Harkins v. Paschall

Annotate this Case

348 So. 2d 1019 (1977)

Dave HARKINS and N.A.B. Trucking Company v. W. E. PASCHALL.

No. 49505.

Supreme Court of Mississippi.

August 10, 1977.

*1020 *1021 Jacobs, Griffith & Povall, Charles C. Jacobs, Jr., Cleveland, Allan D. Shackelford, Clarksdale, for appellants.

Sullivan, Smith, Hunt & Vickery, Charles L. Sullivan, Clarksdale, for appellee.


LEE, Justice, for the Court:

The Circuit Court of Coahoma County entered judgment in favor of W.E. Paschall in the sum of forty-seven thousand five hundred dollars ($47,500) against Dave Harkins and N.A.B. Trucking Company as damages resulting from a truck-automobile collision. N.A.B. and Harkins appeal and we affirm.

Appellants contend that the lower court committed the following errors in the trial of the case:

(1) The court erred in applying sanctions against N.A.B. Trucking Company, cutting off its defense of no agency.

(2) The court erred in granting appellee's Instruction No. 9.

(3) The court erred in instructing the jury that the driver of the truck in question was the agent of appellant Harkins at the time of the accident.

(4) The verdict of the jury was so excessive as to evince bias and prejudice.

On July 8, 1973, appellee, accompanied by Mrs. Paschall, was driving his automobile to church. He was traveling at a speed of approximately forty (40) miles per hour when a tractor-trailer truck driven by Larry Hayes ran into the rear of his vehicle, knocked it off the highway, caused it to turn over several times, and injured Paschall and his wife. The tractor was owned by Harkins and was leased to N.A.B. The trailer was owned by N.A.B.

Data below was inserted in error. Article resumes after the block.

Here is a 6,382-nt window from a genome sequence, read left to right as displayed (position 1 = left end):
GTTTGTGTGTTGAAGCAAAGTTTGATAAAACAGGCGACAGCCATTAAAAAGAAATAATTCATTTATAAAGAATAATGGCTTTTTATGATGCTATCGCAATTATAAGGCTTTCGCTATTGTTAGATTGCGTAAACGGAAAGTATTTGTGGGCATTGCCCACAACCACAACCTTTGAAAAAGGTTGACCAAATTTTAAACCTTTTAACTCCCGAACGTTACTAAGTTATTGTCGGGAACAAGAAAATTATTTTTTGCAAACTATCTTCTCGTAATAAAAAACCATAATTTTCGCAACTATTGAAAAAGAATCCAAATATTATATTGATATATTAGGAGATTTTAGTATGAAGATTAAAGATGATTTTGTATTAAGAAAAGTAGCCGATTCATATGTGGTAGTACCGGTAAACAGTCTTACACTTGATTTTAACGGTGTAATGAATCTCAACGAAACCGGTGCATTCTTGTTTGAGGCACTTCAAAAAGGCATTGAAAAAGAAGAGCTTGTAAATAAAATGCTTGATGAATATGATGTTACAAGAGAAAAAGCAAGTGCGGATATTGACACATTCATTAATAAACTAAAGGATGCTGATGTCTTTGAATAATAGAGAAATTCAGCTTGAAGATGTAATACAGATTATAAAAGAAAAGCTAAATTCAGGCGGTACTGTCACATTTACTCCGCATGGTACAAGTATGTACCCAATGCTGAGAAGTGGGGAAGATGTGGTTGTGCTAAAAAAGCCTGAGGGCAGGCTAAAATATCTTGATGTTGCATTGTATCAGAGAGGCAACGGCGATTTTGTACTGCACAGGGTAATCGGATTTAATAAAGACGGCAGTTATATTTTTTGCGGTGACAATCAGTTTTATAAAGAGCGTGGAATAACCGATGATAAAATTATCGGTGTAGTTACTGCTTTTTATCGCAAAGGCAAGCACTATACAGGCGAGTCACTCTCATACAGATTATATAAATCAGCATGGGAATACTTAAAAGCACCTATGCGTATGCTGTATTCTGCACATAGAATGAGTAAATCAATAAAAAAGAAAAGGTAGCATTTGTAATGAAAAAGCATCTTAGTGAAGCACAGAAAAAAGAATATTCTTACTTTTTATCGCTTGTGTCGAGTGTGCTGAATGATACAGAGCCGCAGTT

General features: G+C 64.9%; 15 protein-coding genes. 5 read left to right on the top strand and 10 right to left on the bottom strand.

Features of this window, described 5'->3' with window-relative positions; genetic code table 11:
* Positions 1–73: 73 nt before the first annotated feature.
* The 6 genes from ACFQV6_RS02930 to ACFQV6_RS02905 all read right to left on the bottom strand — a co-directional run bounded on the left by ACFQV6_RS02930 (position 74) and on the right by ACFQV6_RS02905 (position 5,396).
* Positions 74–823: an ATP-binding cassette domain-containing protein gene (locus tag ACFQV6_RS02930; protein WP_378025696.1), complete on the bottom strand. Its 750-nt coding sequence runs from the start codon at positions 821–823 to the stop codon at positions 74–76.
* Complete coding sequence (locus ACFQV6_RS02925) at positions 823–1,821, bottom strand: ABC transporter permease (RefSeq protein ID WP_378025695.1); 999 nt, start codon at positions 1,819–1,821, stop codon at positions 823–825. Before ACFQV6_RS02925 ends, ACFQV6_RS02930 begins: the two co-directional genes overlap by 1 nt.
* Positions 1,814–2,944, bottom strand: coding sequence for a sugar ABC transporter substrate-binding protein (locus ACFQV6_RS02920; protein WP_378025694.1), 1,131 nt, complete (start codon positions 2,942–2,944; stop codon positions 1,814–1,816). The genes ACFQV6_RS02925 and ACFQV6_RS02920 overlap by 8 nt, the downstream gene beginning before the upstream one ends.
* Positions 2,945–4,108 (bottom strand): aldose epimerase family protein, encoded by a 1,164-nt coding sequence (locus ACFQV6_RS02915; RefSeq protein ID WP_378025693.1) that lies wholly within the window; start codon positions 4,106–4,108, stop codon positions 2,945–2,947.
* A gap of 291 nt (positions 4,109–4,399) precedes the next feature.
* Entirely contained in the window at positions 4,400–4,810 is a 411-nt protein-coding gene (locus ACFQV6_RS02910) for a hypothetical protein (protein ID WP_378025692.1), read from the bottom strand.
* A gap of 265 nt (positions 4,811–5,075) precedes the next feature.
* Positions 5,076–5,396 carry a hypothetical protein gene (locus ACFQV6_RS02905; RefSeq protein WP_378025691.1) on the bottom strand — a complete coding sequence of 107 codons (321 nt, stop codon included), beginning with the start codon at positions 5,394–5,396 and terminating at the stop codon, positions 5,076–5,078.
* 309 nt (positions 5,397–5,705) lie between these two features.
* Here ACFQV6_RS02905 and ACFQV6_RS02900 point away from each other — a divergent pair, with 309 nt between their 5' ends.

I. Did the court err in applying sanctions against N.A.B. Trucking Company, cutting off its defense of no agency?

Appellee filed his suit May 15, 1975, and directed interrogatories to N.A.B. which were served on May 28, 1975; answers were due by June 29, 1975. On July 17, 1975, appellee's attorney contacted N.A.B.'s attorney reminding him that the interrogatories had not been answered. The responses were filed on July 30, 1975, only five (5) *1022 days (which included Saturday and Sunday) before the trial date of August 4. The answers were evasive and unresponsive to the questions. Some of the interrogatories were answered by simply setting forth the words "Motion to quash" without stating a reason for the motion. The interrogatories were not taken under oath of the party as requested, but were signed by the attorney for N.A.B. Before trial, appellee moved the court for an order declaring the driver Hayes to be the agent of N.A.B. because of willful failure to comply with Mississippi Code Annotated ยง 13-1-51 (1972), which provides: